The curious system of support that enables each object to hold on to and carry each other can set a model for us to think about our communal structures of support. How do we support each other? What are the junctions that enable us to form an assembly? How do we hold together? How tightly do we hold? How straight? How would it be possible to hold it queerly? From another angle, these junctures are also the boundaries, the most fragile points, and our vulnerabilities’ contours. Therefore, just like abstraction, support as structure also carries an inherent form of violence. How do we press onto each other? How do we step onto others?
The backdrop stand tripod does not hold an illusional green curtain, and the baby carriage is not carrying a baby. The body, or many bodies, is not turned into an allegory but an abstracted form in a groundless column, a non-mysterious monolith, a broken obelisk, while forming a monument for nothing but itself, it's unfoundedness. For me, this is a monument for the new generations, young minds, the futures of the society on whom the queers are thought to be the bad influences only by their existences, as a common argument of conservatives worldwide. It is a monument to an “abstract sex,” “unproductive futurism,” and a block squeezing “the fascism of the baby’s face.”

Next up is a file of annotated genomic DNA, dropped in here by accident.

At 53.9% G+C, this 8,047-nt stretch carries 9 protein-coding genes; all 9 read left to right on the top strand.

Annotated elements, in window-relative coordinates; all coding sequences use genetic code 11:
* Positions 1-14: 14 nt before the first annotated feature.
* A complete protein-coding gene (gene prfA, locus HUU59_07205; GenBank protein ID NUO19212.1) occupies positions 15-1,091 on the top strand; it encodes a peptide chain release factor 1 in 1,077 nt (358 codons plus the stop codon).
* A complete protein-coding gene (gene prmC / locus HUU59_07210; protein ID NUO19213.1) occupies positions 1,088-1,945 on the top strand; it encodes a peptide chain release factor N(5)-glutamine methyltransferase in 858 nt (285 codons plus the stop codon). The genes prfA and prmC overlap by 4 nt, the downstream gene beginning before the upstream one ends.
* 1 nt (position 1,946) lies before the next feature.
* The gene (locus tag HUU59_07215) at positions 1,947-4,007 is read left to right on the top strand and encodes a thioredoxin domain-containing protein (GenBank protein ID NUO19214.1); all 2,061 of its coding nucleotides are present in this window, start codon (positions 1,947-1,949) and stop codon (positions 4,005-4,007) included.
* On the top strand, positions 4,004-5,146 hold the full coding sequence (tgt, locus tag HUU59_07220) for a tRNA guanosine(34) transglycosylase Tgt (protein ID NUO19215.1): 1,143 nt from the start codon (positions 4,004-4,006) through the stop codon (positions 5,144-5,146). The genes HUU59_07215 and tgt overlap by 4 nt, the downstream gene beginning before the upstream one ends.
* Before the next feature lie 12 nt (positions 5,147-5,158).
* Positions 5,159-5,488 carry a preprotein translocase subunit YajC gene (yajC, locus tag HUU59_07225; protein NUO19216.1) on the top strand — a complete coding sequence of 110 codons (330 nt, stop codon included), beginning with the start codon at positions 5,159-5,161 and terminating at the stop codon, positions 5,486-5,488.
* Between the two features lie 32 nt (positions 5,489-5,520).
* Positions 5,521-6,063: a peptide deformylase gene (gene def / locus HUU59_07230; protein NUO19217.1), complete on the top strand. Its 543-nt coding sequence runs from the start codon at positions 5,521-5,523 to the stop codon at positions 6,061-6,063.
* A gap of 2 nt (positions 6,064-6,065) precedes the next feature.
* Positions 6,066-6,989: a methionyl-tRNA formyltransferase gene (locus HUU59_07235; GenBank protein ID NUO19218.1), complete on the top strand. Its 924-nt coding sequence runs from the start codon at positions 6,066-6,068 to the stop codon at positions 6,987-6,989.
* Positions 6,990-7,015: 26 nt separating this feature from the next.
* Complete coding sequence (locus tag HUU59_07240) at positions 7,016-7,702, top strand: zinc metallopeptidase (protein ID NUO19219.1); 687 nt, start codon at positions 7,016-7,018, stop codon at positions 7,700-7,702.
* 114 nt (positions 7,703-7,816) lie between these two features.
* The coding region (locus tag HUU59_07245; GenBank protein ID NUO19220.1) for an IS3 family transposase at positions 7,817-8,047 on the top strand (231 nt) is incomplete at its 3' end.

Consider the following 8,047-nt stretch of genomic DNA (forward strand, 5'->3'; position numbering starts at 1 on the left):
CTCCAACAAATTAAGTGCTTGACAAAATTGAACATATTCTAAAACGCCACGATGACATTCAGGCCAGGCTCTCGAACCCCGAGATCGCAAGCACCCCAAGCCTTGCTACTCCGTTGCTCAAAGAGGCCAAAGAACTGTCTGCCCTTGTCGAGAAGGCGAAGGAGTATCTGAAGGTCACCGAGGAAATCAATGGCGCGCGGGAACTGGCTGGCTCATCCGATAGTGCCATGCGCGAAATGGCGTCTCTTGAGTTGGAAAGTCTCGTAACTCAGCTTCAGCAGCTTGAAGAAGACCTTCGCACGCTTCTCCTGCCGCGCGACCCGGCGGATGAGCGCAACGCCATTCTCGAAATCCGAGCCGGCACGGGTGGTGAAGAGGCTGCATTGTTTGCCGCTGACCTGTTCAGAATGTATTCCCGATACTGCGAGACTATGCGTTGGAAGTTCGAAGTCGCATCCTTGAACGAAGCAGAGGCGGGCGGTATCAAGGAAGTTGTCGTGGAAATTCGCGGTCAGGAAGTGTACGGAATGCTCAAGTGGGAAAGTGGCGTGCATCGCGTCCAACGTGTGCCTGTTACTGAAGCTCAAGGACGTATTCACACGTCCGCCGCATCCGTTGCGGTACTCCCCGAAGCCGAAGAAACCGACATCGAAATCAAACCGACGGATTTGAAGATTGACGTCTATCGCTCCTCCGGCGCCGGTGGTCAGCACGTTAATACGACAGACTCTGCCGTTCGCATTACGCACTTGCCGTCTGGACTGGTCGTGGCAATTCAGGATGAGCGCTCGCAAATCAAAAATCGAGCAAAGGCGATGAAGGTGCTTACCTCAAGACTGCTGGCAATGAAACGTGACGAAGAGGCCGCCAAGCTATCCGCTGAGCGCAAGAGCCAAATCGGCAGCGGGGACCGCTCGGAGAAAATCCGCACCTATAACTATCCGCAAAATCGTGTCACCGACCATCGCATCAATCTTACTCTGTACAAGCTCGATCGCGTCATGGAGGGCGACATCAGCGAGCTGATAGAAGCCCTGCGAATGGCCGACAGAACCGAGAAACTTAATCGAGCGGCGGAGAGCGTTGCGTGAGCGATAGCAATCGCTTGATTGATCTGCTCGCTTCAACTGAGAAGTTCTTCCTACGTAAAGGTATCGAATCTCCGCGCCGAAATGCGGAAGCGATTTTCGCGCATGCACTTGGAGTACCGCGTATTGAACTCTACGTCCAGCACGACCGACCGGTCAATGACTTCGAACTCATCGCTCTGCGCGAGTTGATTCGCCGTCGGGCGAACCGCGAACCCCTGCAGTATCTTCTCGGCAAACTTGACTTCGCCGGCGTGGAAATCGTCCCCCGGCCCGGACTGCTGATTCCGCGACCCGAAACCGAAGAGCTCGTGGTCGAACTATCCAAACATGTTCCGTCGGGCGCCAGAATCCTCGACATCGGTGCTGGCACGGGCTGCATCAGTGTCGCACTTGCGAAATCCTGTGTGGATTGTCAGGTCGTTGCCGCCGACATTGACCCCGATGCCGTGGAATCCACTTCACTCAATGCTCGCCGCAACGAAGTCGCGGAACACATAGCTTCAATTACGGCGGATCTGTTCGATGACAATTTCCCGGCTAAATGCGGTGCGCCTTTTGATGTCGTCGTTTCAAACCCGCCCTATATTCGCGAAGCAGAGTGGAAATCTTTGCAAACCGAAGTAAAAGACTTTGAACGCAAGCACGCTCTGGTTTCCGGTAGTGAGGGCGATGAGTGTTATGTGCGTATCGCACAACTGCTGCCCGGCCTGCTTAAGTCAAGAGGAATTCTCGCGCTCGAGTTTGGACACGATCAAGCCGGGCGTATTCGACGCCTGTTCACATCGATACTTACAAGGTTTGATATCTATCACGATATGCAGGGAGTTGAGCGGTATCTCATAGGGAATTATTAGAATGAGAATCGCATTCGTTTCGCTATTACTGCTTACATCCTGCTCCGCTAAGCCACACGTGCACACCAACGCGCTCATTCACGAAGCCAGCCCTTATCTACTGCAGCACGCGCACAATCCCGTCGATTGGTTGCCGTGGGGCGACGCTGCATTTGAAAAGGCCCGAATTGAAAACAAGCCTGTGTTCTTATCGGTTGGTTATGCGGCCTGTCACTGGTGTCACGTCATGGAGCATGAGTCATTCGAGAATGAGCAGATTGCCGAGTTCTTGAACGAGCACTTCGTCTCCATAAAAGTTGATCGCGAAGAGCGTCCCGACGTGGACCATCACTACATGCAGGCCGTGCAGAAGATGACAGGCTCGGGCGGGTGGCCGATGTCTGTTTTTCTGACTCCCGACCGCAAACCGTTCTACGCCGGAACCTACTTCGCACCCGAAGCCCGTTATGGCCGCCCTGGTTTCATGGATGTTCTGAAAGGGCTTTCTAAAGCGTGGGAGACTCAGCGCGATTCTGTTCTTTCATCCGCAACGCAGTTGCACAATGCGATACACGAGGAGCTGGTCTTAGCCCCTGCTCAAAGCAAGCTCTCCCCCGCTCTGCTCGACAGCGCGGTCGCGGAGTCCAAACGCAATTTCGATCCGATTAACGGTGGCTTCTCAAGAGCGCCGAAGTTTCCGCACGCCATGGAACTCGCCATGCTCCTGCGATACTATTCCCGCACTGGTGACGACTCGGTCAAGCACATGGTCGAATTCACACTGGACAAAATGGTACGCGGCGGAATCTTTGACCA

Remember how the Turkish government had been using the fascism of the baby’s face in the last year: local education leaders forbade children to draw rainbows, arguing that it was a ploy to turn children gay. Two series in Netflix Turkey with two gay supporting characters in their scripts were censored or canceled. A textile giant in Turkey banned the use of rainbows, unicorns, and other symbols in its clothing because “themes that can create an LGBT perception must be avoided.” Turkey’s Trade Ministry mandated that any LGBT+ pride and rainbow-themed merchandise can only be sold to consumers over the age of 18, on the grounds that rainbow pride products could have negative effects on children’s growth.
Text by Alper Turan